Can’t make any of the information sessions?  No problem. You are not required to attend an information session to apply. Just go to the City of Minneapolis jobs website at www.minneapolismn.gov/jobs and look for “Public Works, Service Worker I” under “featured jobs.” 

Information sessions: 

2-4 p.m., Friday, Oct. 17, American Indian OIC, 1845 E. Franklin Ave. 

3-5 p.m., Monday, Oct. 20, Sabathani Community Center, 310 E. 38th St. 

4-6 p.m., Tuesday, Oct. 21, Midtown Exchange, 2929 Chicago Ave. 

2-4 p.m. Wednesday, Oct. 29, North Regional Library, 1315 Lowry Ave. N.

Community Action Partnership of Suburban Hennepin will deliver Energy Assistance Program in Minneapolis


Following the State of Minnesota’s termination of its contracts with Community Action of Minneapolis, the City of Minneapolis is committed to ensuring that those who need the services that Community Action provided will still receive them. Effective immediately Community Action Partnership of Suburban Hennepin (CAPSH) will deliver the Energy Assistance Program (EAP) in Minneapolis.

Energy Assistance.  Energy assistance applications that were previously submitted to Community Action of Minneapolis (CAM) will be delivered to CAPSH and processed in the order in which they were received. Clients do not need to submit new applications unless notified by CAPSH.

Minneapolis residents who have received energy assistance applications should mail them to CAPSH rather than the address printed on their applications (see address below).

CAPSH has a long history of receiving good audit reports from the Minnesota Department of Human Services, the Minnesota Department of Commerce and independent auditors. CAPSH is committed to maintaining the highest level of integrity, transparency and ethical conduct in all of its program delivery and business operations. The energy assistance application can be downloaded online at www.capsh.org or by calling 952-930-3541.

  • Mail new applications to: Energy Assistance Program, 8800 Highway 7, #403, St. Louis Park, MN 55426

Weatherization.  Residents who are interested in weatherization services for their home should contact Sustainable Resources Center at 612-870-4255.

The City is working closely with the State on designating a new permanent “community action” agency for the City of Minneapolis. Until that work is completed, however, residents should contact the above agencies.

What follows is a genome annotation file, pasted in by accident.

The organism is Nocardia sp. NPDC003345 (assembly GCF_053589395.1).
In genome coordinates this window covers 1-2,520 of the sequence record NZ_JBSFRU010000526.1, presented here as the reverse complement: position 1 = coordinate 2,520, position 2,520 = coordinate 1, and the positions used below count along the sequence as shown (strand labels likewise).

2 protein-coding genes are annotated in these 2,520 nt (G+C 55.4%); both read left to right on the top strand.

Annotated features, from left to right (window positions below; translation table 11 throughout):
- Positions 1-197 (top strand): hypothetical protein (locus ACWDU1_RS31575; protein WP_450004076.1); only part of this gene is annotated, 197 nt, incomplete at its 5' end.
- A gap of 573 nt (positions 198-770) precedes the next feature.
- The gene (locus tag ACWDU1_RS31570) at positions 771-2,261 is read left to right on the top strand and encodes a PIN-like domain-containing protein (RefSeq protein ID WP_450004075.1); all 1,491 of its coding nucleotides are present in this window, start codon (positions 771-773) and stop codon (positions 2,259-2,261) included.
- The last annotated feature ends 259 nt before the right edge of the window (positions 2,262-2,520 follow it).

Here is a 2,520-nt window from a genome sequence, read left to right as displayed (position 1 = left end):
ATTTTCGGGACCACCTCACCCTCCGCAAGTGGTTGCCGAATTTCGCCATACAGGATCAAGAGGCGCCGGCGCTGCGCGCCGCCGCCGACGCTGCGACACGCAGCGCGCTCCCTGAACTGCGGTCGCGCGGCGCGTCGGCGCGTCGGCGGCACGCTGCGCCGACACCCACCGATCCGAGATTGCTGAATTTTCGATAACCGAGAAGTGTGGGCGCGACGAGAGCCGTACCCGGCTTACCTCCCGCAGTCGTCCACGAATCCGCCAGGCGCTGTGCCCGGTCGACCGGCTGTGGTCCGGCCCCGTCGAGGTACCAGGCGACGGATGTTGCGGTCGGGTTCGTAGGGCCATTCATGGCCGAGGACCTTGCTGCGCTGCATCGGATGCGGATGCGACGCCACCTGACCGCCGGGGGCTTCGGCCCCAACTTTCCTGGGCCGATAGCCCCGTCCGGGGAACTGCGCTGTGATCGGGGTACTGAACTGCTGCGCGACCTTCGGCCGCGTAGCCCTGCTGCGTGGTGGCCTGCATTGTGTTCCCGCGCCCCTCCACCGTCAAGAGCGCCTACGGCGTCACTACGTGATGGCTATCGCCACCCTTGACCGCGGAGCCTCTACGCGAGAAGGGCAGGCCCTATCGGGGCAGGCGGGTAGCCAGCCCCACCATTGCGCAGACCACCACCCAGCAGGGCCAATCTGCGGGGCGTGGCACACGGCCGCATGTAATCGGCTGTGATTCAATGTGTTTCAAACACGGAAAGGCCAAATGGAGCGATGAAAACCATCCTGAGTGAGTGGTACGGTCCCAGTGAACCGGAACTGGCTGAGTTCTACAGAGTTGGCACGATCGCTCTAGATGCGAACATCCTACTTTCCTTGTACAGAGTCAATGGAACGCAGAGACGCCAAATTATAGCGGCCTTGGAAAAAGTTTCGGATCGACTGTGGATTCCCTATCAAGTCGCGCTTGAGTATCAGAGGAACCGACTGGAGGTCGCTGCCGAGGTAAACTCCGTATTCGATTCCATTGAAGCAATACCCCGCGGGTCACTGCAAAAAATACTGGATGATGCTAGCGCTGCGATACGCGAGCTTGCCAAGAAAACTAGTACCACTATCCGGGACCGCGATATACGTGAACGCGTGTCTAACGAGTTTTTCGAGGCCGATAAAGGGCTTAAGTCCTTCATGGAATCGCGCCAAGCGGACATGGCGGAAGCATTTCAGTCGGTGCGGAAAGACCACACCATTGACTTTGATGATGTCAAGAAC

Minneapolis Proposes a Sister City relationship with Bosaso Somalia


This was such a wonderful and emotional moment at City Hall yesterday, as council chambers were packed to the gills for a committee vote on the sister city relationship with Bosaso Somalia. Congratulations to all and thank you to Council Member Abdi Warsame for his work with the community and for his moving words.

The proposal will go before the full CIty Council for vote on Oct 17.

Get ready to vote in general election Nov. 4


Election Day is Tuesday, Nov. 4. Voters will be asked to choose their candidates for governor, U.S. senator, school board, judicial, and other elected positions. There will also be two questions to amend the City Charter on the ballot. 

If you want to cast your ballot early, you can submit an absentee ballot. Absentee ballots can be requested online. Applications are also available on the Minneapolis elections website and may be sent anytime leading up to the primary. You can also vote absentee in-person by visiting the Minneapolis Office of Elections & Voter Services, 350 Fifth St. S. 

Before you vote, make sure you’re registered. It is possible to register on the day you vote, but registering in advance is fast and easy and will save you time at the polls. You can register online or at government offices, libraries, park buildings, fire stations and police stations. Voter registration applications are available in English, Hmong, Somali, Spanish, Russian and Vietnamese on the elections language support website.

More information on voting is available at vote.minneapolismn.gov/voters

Nicollet Votes

i voted

This fall, the neighborhoods of Kingfield, Lyndale, Whittier and Stevens Square are partnering on a project called Nicollet Votes. The goal of the project is to get people excited to vote and to register voters.  

Able to help with this non-partisan effort and meet neighbors to boot? You can sign up for door knock dates in all participating neighborhoods here!

Free Classes Now through Spring at Inner City Tennis

inner city tennis

Want a great free activity for kids on Saturdays?  Every Saturday from now through Spring, Inner City Tennis, located at 40th & Nicollet at Rev Dr Martin Luther King Jr Park, offers FREE activities for neighborhood youth. No pre-registration necessary - you can sign up when you arrive with your child.  Nearly 300 kids ages 3-18 fill the tennis center each Saturday, learning tennis fundamentals and life skills. Over 80 volunteers, of all ages and abilities, conduct the program alongside the Inner City Tennis professional staff. Find out more here.